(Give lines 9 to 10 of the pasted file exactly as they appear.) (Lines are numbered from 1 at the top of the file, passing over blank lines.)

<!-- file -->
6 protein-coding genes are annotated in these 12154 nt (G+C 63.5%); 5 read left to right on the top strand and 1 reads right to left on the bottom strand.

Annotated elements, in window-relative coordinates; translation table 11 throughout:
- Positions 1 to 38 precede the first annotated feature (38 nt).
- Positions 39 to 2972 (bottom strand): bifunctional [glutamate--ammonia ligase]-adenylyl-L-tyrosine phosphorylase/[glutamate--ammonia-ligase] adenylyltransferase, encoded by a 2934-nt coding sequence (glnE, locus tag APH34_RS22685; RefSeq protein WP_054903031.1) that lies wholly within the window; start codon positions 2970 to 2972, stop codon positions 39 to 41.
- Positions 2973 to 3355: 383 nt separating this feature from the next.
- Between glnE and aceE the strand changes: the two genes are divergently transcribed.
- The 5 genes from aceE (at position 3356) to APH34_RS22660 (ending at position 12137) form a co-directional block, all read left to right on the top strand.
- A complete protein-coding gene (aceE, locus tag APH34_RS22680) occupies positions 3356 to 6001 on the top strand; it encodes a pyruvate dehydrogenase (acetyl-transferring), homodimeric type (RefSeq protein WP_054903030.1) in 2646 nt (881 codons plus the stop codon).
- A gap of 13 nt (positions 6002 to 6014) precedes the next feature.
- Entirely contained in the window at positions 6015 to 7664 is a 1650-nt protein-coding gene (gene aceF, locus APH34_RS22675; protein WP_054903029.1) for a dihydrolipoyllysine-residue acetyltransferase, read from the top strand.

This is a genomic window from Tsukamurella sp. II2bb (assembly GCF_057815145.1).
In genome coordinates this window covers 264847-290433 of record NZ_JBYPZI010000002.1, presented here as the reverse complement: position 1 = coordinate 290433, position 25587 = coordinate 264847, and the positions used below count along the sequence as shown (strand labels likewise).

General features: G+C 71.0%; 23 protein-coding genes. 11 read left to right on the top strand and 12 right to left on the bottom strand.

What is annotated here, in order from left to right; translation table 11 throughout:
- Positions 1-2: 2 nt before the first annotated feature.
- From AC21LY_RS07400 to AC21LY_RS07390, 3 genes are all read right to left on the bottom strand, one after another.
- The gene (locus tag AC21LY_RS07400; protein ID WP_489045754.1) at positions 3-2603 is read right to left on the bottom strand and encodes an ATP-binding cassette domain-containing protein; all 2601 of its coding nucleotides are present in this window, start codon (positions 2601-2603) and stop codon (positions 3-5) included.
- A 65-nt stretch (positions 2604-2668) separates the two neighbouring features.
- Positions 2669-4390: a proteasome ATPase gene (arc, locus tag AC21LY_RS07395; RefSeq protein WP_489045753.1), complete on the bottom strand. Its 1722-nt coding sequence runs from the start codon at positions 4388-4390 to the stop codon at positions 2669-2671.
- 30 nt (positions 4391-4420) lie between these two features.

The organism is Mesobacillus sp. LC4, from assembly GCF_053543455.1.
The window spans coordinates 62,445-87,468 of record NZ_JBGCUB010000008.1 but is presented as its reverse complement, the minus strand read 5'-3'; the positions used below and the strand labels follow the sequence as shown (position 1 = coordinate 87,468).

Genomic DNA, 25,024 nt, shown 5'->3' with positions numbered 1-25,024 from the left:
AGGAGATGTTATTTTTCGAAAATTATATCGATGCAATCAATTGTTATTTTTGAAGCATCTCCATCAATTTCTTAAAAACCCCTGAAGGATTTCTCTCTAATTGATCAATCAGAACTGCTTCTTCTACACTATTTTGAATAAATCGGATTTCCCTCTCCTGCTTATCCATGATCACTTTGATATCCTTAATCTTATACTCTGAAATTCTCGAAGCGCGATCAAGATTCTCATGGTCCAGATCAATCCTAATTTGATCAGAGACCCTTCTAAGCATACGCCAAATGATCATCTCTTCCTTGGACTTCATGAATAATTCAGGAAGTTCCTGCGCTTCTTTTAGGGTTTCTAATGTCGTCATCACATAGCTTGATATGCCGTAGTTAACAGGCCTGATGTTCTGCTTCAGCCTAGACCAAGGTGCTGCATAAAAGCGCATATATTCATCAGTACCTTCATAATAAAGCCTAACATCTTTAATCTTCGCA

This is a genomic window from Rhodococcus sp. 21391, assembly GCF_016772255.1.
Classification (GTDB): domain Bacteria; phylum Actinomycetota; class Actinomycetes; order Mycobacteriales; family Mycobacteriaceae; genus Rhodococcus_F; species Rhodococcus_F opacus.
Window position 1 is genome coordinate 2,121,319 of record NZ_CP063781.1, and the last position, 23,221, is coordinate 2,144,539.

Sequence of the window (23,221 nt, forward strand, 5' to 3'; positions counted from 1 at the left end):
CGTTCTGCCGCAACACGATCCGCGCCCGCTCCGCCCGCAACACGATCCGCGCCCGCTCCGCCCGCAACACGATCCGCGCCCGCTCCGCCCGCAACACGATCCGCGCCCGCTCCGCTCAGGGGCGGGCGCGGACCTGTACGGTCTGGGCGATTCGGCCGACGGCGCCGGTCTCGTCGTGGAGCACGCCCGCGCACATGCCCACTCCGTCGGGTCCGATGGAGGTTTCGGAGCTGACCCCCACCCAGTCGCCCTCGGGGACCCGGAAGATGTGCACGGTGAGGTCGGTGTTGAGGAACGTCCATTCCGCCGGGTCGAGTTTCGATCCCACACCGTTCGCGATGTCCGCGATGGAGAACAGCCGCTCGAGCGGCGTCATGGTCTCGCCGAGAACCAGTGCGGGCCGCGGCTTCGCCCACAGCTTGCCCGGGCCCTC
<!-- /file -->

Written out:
- A gap of 13 nt (positions 6002 to 6014) precedes the next feature.
- Entirely contained in the window at positions 6015 to 7664 is a 1650-nt protein-coding gene (gene aceF, locus APH34_RS22675; protein WP_054903029.1) for a dihydrolipoyllysine-residue acetyltransferase, read from the top strand.